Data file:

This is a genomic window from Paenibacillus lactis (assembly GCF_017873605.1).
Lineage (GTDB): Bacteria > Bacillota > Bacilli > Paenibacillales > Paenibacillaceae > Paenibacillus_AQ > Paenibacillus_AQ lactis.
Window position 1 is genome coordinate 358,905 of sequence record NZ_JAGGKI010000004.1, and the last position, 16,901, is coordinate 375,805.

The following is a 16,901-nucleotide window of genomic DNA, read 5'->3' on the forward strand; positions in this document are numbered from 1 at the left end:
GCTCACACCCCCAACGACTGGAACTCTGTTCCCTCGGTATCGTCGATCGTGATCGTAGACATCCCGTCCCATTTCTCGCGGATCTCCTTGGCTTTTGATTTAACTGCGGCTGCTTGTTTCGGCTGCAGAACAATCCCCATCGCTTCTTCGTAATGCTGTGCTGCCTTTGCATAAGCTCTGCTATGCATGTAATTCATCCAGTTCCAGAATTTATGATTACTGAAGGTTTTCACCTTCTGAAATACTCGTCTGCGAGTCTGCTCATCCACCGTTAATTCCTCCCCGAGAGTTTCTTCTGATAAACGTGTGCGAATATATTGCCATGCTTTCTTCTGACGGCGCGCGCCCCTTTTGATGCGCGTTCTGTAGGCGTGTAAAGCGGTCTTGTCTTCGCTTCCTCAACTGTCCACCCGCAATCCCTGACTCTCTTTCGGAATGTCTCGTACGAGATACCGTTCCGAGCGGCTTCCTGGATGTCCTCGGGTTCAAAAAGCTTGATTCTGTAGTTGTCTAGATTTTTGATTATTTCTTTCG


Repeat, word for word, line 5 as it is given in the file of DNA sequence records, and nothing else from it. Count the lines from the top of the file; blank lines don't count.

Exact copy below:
GCTCACACCCCCAACGACTGGAACTCTGTTCCCTCGGTATCGTCGATCGTGATCGTAGACATCCCGTCCCATTTCTCGCGGATCTCCTTGGCTTTTGATTTAACTGCGGCTGCTTGTTTCGGCTGCAGAACAATCCCCATCGCTTCTTCGTAATGCTGTGCTGCCTTTGCATAAGCTCTGCTATGCATGTAATTCATCCAGTTCCAGAATTTATGATTACTGAAGGTTTTCACCTTCTGAAATACTCGTCTGCGAGTCTGCTCATCCACCGTTAATTCCTCCCCGAGAGTTTCTTCTGATAAACGTGTGCGAATATATTGCCATGCTTTCTTCTGACGGCGCGCGCCCCTTTTGATGCGCGTTCTGTAGGCGTGTAAAGCGGTCTTGTCTTCGCTTCCTCAACTGTCCACCCGCAATCCCTGACTCTCTTTCGGAATGTCTCGTACGAGATACCGTTCCGAGCGGCTTCCTGGATGTCCTCGGGTTCAAAAAGCTTGATTCTGTAGTTGTCTAGATTTTTGATTATTTCTTTCG